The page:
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Heart Arrhythmia Expert Joins SBUMC

IwaiSei Iwai, an electrophysiologist, has joined Stony Brook University Medical Center as professor of clinical medicine, director of the Complex Arrhythmia Ablation Program, and director of the Cardiac Electrophysiology Fellowship Program. Appointed by David L. Brown, chief, Division of Cardiovascular Medicine and co-director, Stony Brook Heart Center, Iwai is the latest appointment to SBUMC’s section of cardiac electrophysiology, the largest academic electrophysiology program in New York State.

Iwai’s clinical expertise is in the diagnosis and treatment of complex arrhythmias. He has lectured throughout the United States as well as in Europe on various topics related to cardiac electrophysiology. Iwai will see patients at SBUMC and at a satellite office in Patchogue.

“Dr. Iwai’s vast experience treating the most complex heart rhythm problems will allow us to further expand our arrhythmia services to better serve the patients and referring physicians of Suffolk County and beyond,” said Brown.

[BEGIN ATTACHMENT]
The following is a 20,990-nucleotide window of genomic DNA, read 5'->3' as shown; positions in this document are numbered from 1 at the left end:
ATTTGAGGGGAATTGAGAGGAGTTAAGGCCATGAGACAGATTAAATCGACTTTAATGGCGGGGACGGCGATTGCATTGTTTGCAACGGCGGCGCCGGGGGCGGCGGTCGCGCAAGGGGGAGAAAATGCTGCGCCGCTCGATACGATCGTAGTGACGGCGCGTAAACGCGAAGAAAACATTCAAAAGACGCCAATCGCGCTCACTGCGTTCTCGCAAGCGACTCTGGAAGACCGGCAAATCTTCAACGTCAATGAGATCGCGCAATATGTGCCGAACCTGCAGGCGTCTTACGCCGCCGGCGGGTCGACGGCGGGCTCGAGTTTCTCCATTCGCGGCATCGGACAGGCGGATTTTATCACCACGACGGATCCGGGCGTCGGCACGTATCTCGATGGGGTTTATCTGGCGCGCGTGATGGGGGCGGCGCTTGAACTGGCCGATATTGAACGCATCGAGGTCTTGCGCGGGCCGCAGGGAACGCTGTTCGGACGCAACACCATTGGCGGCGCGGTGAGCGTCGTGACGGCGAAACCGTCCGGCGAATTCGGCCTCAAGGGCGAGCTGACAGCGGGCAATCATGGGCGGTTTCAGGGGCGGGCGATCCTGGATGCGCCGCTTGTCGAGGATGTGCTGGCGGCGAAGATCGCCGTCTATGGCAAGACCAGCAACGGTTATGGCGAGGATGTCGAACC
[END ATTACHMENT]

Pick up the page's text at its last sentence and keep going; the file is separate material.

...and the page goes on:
Iwai’s research experience includes both clinical and laboratory work. His primary areas of investigation include underlying arrhythmogenic mechanisms and pharmacologic sensitivities of various cardiac arrhythmias, including atrial tachycardia, atrial fibrillation, ventricular tachycardia, and ventricular fibrillation; implications regarding catheter-based therapies; and cardiac repolarization alternans, a potent indicator of increased risk of sudden cardiac death due to ventricular arrhythmias.

“I would like to help grow the cardiac electrophysiology service into a first-class international program,” said Iwai,  “especially with respect to the catheter-based treatment of complex cardiac arrhythmias, as well as device-based therapies for the prevention and treatment of sudden cardiac death and heart failure.”

He also would like to continue his clinical research in further characterizing the underlying arrhythmogenic mechanisms and pharmacologic sensitivities of various cardiac arrhythmias and develop better predictors of sudden death.

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